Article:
Houston, we have circulation! (most of the time)

Written by The Thyroid Chronicles on October 21, 2009 – 9:42 pm -

I waddled into the clinic in a tracksuit, looking like a bag of ass and feeling even worse.  The inefficiency at the clinic causes a two-hour wait for most appointments and the parking is only on the street, so I had to keep shuffling out to my car to move it.  I discovered that one needs to be able to walk properly in order to jaywalk successfully.  In spite of said mental note, I jaywalked three separate times, slightly terrified with Frogger graphics playing in my mind as I once again forgot I was incapable of jogging and hurriedly dragged my left leg along behind me while trying to stumble across the street.

My fave moment was when I stepped on the scale and the nurse said “128″.  I said wistfully, “I weighed 117.5 last week.”  She glanced around and said, “Maybe we can find you another scale…” “Nope, that won’t be necessary, that one was accurate, I’m just having a bit of a situation at the moment.”  I could hear the frowns in my own voice.  I felt like I was cropdusting the clinic with those sad little Zoloft faces (which are ridiculously cute, aren’t they?).

watch?v=twhvtzd6gXA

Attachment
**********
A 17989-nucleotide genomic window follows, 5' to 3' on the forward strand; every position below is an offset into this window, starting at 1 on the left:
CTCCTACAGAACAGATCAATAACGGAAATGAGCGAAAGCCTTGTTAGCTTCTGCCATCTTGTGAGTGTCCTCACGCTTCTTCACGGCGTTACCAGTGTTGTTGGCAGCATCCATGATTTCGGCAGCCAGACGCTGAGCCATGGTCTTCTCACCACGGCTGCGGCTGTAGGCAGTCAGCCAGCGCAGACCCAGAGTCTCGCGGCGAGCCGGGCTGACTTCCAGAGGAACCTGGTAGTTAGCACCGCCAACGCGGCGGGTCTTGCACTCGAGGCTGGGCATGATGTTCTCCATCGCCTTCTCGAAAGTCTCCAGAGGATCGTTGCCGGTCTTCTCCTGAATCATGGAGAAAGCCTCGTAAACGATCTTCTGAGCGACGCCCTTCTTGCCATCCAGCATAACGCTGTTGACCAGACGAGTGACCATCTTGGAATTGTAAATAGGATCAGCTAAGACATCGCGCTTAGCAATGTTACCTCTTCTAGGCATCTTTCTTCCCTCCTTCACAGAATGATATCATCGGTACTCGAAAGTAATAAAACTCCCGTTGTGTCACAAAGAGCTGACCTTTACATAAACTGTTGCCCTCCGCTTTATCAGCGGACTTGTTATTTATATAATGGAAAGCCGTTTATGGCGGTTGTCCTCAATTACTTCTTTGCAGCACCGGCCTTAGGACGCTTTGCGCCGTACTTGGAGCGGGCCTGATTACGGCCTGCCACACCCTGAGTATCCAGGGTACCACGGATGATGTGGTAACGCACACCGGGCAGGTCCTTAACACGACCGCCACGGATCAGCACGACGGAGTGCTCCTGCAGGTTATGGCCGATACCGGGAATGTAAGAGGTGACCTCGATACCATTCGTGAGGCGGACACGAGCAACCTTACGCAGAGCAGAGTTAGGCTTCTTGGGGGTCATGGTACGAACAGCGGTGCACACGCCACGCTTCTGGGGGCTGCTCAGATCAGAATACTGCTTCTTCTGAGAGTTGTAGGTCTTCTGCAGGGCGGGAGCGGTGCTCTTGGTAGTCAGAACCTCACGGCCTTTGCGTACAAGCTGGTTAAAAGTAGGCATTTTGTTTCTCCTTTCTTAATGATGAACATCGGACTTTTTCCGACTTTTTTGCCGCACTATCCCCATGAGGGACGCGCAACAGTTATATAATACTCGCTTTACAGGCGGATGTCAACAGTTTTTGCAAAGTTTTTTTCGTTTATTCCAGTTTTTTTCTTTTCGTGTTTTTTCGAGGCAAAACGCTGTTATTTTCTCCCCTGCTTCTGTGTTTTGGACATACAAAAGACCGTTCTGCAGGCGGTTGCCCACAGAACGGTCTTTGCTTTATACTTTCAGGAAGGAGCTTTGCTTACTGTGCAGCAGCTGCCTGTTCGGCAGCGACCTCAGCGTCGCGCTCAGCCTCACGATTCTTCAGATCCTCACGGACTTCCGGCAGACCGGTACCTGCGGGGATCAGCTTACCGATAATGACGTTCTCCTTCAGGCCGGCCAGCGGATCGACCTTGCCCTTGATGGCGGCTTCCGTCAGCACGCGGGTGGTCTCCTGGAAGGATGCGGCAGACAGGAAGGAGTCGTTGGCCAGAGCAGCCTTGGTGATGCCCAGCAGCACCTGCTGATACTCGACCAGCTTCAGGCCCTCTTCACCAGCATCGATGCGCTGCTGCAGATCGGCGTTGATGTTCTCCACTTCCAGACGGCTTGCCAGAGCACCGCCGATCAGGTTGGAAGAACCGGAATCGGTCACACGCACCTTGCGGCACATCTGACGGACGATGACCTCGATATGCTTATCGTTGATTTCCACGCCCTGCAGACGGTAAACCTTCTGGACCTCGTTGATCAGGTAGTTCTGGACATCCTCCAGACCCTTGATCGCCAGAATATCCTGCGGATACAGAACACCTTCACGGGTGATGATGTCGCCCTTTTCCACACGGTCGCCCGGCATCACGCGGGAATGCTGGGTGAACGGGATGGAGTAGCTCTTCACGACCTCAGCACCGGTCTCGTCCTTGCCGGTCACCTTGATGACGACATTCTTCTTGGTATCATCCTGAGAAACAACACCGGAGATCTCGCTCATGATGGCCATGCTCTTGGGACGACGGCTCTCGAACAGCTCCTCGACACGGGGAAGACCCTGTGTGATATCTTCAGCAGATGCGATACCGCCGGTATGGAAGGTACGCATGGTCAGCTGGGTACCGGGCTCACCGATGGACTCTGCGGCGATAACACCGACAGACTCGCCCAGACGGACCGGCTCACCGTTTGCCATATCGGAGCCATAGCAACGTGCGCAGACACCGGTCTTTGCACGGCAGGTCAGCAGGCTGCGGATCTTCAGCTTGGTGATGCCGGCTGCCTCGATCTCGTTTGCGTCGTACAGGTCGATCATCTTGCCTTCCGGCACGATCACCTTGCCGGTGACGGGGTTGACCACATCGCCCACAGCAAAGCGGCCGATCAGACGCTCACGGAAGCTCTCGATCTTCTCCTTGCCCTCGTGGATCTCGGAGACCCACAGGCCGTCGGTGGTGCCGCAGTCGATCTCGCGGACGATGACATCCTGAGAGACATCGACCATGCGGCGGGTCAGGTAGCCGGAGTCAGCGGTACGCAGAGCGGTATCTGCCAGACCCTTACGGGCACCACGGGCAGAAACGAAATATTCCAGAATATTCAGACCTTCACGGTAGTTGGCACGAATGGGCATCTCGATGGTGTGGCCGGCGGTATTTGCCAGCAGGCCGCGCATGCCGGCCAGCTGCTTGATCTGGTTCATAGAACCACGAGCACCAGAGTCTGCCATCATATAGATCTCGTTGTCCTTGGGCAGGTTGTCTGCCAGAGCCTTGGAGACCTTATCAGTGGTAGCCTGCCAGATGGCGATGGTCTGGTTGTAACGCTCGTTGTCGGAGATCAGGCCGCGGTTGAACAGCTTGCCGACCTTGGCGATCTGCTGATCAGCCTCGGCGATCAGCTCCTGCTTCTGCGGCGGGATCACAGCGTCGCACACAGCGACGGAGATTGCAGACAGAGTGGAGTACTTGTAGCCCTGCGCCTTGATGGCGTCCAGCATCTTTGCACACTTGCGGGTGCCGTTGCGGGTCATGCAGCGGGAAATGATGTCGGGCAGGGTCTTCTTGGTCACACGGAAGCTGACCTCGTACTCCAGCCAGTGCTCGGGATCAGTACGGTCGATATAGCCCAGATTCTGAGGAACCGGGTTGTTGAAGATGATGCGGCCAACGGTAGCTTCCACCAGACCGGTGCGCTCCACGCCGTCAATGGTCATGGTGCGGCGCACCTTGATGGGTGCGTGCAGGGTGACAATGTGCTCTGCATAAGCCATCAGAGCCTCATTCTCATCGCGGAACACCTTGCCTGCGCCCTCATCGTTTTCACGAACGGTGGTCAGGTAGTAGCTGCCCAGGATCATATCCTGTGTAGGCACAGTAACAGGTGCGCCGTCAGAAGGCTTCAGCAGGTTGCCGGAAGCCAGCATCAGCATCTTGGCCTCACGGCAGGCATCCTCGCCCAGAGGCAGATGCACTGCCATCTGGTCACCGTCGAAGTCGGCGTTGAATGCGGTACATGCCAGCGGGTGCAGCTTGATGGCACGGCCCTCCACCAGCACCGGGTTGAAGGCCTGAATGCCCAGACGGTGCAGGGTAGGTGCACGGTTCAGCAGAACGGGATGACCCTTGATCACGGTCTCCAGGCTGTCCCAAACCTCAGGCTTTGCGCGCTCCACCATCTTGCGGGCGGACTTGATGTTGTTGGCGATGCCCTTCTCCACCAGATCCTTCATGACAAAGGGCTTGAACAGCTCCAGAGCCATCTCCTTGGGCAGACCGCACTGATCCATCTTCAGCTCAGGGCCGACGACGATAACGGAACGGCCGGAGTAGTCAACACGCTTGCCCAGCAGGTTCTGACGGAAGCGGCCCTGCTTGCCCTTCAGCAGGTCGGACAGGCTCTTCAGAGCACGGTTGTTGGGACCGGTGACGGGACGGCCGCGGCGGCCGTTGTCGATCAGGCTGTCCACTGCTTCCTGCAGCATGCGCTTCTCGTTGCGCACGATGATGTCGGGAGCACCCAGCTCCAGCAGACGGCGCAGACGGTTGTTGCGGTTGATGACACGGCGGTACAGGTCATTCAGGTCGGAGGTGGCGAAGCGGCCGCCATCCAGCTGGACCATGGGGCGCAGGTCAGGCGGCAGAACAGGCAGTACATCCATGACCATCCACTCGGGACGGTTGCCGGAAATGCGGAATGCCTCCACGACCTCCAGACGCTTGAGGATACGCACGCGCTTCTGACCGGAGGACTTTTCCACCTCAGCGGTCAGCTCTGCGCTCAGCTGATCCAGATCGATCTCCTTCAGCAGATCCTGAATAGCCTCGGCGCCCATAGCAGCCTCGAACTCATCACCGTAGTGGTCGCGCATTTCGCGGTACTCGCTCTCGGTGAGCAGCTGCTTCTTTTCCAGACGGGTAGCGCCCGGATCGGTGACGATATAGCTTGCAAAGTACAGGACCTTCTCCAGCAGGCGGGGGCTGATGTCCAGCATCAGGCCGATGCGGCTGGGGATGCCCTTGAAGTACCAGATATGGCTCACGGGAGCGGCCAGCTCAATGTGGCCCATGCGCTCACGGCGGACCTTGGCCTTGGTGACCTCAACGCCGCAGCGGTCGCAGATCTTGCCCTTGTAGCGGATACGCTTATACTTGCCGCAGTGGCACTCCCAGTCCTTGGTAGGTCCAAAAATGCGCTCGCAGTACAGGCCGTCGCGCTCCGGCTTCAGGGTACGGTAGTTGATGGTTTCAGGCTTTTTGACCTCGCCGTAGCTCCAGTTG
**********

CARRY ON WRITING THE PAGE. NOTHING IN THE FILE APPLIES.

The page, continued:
The med student was very sweet and did not let her jaw drop like most peeps do when I discussed how I’d fOked with the thyroid.  I asked why peeps can cure themselves of cancer but I can’t stop making antibodies against my own thyroid.  She told me the usual thing, that once you have thyroid disease you have to be medicated for the rest of your life and we are lucky now to have the medicine, because people used to die from hypothyroidism.  I nodded sagely, a little scurred since I thought I was perhaps going to expire just the day before.  Regardless of the outcome of my experiment, the underlying problem still remained: I needed medicine, but could not get it anywhere.  I actually managed to get a bottle a few weeks ago (no, I won’t share) but wasn’t taking it because I wanted to do my experiment.  Here’s my rationale: if I took the full bottle, then ran out, then could not refill it, then I would be SOL on my deathbed.  If I saved the bottle In Case Of Emergency, however, I could do the experiment and start taking the pizzizzles again if my body completely broke down, as it did, which would buy me some time to figure out next steps.  Anywho, I showed the student my bottle and she said, incredulously, “But you have refills left.”  I was having trouble getting through here.  I tried to explain again that the sky could be raining Armour prescriptions but there are no PILLZ to fill them.  I tried to describe to her how it was backordered, like the Hermes Birkin bag was back in the day.